There was a book by Reay Tannahill, years ago, titled Sex In History. It was a fascinating read, but the overall impression I gained from reading it is that traditional American views on sex are historically-atypical and grotesque perversions of the rather more commonsense views and practices of sex in different cultures throughout history — and most startling of all is our complete ignorance of how utterly parochial our views are.
It’s much the same with religion. The chief clue, in my mind, is in the Roman Latin root for religion, religio, which derives from the root ligare, or bond, and could (in my mind, at least) be viewed as “re-binding.”
Consider: among band hunter/gatherers, the band is the family bond. Simple. Intimate. Co-dependent for survival. There are origin stories that vary from band to band, but are passed down as traditional stories in a context of simple survival needs. There are rules that vary for swapping men and women with other bands, to prevent inbreeding: rules range from trade to warfare. This model moves fairly well into pastoral societies, which herd, but are generally migratory. But as soon as you form an agricultural society, you are stuck in one place. You have to become more militant to defend the land, and then you end up attracting other bands and tribes that are starving because they have become too populous and have stripped Eden of its treasures, so you either have to kill them, drive them away, or appropriate them into your culture. Only the latter is stable in the long run. So you have to re-bind them under a common origin story.
Re-read the Pentateuch (the first five books of the Bible) in this light. Cain and Abel, the farmer and the hunter, where the farmer (the agriculturalist) slew the hunter (the tribal band) and was then expelled from Eden to till the soil. Abraham, Isaac, Jacob, and Joseph, and their interaction with, and assimilation under, the great agricultural civilization of Egypt. Moses, their independence from Egypt, the conquest of Canaan, and eventual creation of an Israelite Kingdom. It’s all there: the birth of “civilization.”
Agricultural villages give way to city-states, which give way to kingdoms, which give way to empires, which give way to nation-states. Every increase in scope requires a new organizational structure, and a new re-binding under some kind of common origin story.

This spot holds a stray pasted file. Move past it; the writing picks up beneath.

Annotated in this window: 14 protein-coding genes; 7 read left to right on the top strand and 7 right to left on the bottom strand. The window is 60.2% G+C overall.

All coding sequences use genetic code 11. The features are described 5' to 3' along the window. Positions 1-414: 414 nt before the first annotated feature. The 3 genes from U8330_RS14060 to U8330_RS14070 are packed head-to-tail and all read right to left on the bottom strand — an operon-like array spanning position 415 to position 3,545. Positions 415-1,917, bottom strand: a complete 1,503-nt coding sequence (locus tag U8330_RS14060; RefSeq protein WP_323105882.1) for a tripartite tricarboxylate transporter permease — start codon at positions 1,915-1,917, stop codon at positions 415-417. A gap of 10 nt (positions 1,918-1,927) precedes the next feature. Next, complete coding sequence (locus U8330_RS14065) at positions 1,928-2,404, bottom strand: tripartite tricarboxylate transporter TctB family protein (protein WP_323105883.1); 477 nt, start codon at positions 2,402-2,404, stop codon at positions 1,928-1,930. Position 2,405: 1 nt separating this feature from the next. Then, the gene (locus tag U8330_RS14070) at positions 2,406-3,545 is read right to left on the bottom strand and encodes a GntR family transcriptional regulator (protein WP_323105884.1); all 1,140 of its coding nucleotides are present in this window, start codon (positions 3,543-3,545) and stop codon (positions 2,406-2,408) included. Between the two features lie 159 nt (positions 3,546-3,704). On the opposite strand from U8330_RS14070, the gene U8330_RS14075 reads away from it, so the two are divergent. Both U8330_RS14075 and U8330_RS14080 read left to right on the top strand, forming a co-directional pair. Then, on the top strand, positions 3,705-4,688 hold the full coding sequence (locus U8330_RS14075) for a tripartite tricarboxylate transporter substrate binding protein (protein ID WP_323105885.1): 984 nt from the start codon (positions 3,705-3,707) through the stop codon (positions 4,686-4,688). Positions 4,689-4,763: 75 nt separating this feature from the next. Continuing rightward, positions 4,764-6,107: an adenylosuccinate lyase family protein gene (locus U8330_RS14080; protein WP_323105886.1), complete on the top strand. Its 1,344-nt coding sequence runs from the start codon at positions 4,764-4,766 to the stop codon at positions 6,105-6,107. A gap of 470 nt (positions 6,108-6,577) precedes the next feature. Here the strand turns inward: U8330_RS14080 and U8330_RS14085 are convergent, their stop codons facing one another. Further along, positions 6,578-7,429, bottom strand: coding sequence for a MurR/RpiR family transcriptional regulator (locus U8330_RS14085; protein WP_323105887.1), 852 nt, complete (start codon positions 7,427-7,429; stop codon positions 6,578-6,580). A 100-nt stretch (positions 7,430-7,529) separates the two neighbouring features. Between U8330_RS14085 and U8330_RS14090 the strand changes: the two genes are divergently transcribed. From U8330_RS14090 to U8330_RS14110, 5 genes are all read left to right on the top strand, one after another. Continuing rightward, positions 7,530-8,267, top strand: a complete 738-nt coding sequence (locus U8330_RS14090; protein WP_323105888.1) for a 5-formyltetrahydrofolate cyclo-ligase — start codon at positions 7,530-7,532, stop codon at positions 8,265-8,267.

Catholic (universal) Christianity was the great binding story of the late Roman Empire, and as that empire split between East and West in decades after Constantine, the Catholic story broke into the Roman and Orthodox varieties. The Roman Church grew deeply corrupt as the remains of the Western Empire fell and then rebuilt, and was challenged repeatedly by “heresies” — many (all?) of which were reform efforts targeting the corruption. The Protestant Heresy successfully broke off in the 16th and 17th centuries, and created an entirely new model of belonging, with allegiance to “individual conscience” carrying an equal stature to the Word of God and the Authority of the Church, enabling the creation of an increasingly technological/economic/secular society.
The United States — post-1776 — was one of those secular societies, and one of the first European societies (I believe) to prohibit religion as a basis for governance. It was aided in this by the utterly fragmentary nature of Protestantism, owing to its elevation of individual conscience. In the US, diverse religions sprang up like weeds: Mormonism; Christian Science; Theosophy; various Fundamentalism(s). None recognized any contrary religious authority. None had secular authority to force acceptance of its own religious authority.
So what did the US do to re-bind its individual elements, and tribes, and religions?
I think it’s this word, “Liberty,” which only has meaning in the context of its antonym, “Tyranny.”
“Tyranny” was the iron hand of the Roman Empire. It was the brutal corruption of the Roman Church. It was the wars of all the European Monarchs, and most notably (for the US), the Damned British Empire. When the Leninists decided to create a worker’s paradise based on a totalitarian model, it was the Damned Communists. And then, of course, the Damned Nazis in Germany. And the Damned Japanese Empire.
Since 1991, when the Damned Soviet Union fell, what Tyranny are we fighting? What binds us as a people? What ARE we, in the absences of either a coherent religion, or a nation fighting Tyranny?
What does “Liberty” even mean?
I think what is happening right now in the US is EXTREMELY deep.